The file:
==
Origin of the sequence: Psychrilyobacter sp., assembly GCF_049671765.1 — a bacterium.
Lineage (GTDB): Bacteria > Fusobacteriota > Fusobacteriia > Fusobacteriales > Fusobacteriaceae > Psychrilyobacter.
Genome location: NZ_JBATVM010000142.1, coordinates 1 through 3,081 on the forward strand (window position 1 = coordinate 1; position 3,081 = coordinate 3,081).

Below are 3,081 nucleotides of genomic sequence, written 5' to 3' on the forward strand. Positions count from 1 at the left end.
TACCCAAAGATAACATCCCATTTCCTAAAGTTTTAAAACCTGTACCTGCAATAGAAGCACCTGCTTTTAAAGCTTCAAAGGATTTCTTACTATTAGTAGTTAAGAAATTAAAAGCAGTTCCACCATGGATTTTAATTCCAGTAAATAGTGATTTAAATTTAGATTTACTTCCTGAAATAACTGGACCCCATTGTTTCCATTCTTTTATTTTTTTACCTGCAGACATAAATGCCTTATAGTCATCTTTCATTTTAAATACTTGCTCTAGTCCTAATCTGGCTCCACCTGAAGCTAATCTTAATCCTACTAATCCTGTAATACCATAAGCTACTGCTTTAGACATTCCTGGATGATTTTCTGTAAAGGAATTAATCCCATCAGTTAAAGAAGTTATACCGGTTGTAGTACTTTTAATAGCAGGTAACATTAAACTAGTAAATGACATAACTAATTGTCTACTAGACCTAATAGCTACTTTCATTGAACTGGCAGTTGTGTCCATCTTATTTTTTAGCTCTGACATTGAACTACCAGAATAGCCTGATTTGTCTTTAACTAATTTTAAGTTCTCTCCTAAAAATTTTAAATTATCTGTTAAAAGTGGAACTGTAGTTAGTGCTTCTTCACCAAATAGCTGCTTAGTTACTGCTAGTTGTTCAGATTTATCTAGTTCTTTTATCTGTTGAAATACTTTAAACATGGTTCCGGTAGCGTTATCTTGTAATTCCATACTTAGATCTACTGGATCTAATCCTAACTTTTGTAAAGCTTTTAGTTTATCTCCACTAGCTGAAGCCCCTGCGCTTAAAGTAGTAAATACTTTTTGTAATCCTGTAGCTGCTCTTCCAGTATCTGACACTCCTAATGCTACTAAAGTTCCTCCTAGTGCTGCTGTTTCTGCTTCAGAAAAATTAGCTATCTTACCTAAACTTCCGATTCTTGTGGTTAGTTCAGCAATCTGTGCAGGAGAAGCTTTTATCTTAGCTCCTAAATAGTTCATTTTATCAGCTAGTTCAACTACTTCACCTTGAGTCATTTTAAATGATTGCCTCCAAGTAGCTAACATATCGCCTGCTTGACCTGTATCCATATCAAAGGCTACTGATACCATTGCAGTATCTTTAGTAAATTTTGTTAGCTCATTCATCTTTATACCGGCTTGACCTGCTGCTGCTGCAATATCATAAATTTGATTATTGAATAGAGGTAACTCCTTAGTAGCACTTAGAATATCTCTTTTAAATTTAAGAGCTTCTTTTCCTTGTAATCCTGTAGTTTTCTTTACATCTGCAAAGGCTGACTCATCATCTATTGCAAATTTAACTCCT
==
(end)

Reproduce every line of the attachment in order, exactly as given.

Origin of the sequence: Psychrilyobacter sp., assembly GCF_049671765.1 — a bacterium.
Lineage (GTDB): Bacteria > Fusobacteriota > Fusobacteriia > Fusobacteriales > Fusobacteriaceae > Psychrilyobacter.
Genome location: NZ_JBATVM010000142.1, coordinates 1 through 3,081 on the forward strand (window position 1 = coordinate 1; position 3,081 = coordinate 3,081).

Below are 3,081 nucleotides of genomic sequence, written 5' to 3' on the forward strand. Positions count from 1 at the left end.
TACCCAAAGATAACATCCCATTTCCTAAAGTTTTAAAACCTGTACCTGCAATAGAAGCACCTGCTTTTAAAGCTTCAAAGGATTTCTTACTATTAGTAGTTAAGAAATTAAAAGCAGTTCCACCATGGATTTTAATTCCAGTAAATAGTGATTTAAATTTAGATTTACTTCCTGAAATAACTGGACCCCATTGTTTCCATTCTTTTATTTTTTTACCTGCAGACATAAATGCCTTATAGTCATCTTTCATTTTAAATACTTGCTCTAGTCCTAATCTGGCTCCACCTGAAGCTAATCTTAATCCTACTAATCCTGTAATACCATAAGCTACTGCTTTAGACATTCCTGGATGATTTTCTGTAAAGGAATTAATCCCATCAGTTAAAGAAGTTATACCGGTTGTAGTACTTTTAATAGCAGGTAACATTAAACTAGTAAATGACATAACTAATTGTCTACTAGACCTAATAGCTACTTTCATTGAACTGGCAGTTGTGTCCATCTTATTTTTTAGCTCTGACATTGAACTACCAGAATAGCCTGATTTGTCTTTAACTAATTTTAAGTTCTCTCCTAAAAATTTTAAATTATCTGTTAAAAGTGGAACTGTAGTTAGTGCTTCTTCACCAAATAGCTGCTTAGTTACTGCTAGTTGTTCAGATTTATCTAGTTCTTTTATCTGTTGAAATACTTTAAACATGGTTCCGGTAGCGTTATCTTGTAATTCCATACTTAGATCTACTGGATCTAATCCTAACTTTTGTAAAGCTTTTAGTTTATCTCCACTAGCTGAAGCCCCTGCGCTTAAAGTAGTAAATACTTTTTGTAATCCTGTAGCTGCTCTTCCAGTATCTGACACTCCTAATGCTACTAAAGTTCCTCCTAGTGCTGCTGTTTCTGCTTCAGAAAAATTAGCTATCTTACCTAAACTTCCGATTCTTGTGGTTAGTTCAGCAATCTGTGCAGGAGAAGCTTTTATCTTAGCTCCTAAATAGTTCATTTTATCAGCTAGTTCAACTACTTCACCTTGAGTCATTTTAAATGATTGCCTCCAAGTAGCTAACATATCGCCTGCTTGACCTGTATCCATATCAAAGGCTACTGATACCATTGCAGTATCTTTAGTAAATTTTGTTAGCTCATTCATCTTTATACCGGCTTGACCTGCTGCTGCTGCAATATCATAAATTTGATTATTGAATAGAGGTAACTCCTTAGTAGCACTTAGAATATCTCTTTTAAATTTAAGAGCTTCTTTTCCTTGTAATCCTGTAGTTTTCTTTACATCTGCAAAGGCTGACTCATCATCTATTGCAAATTTAACTCCT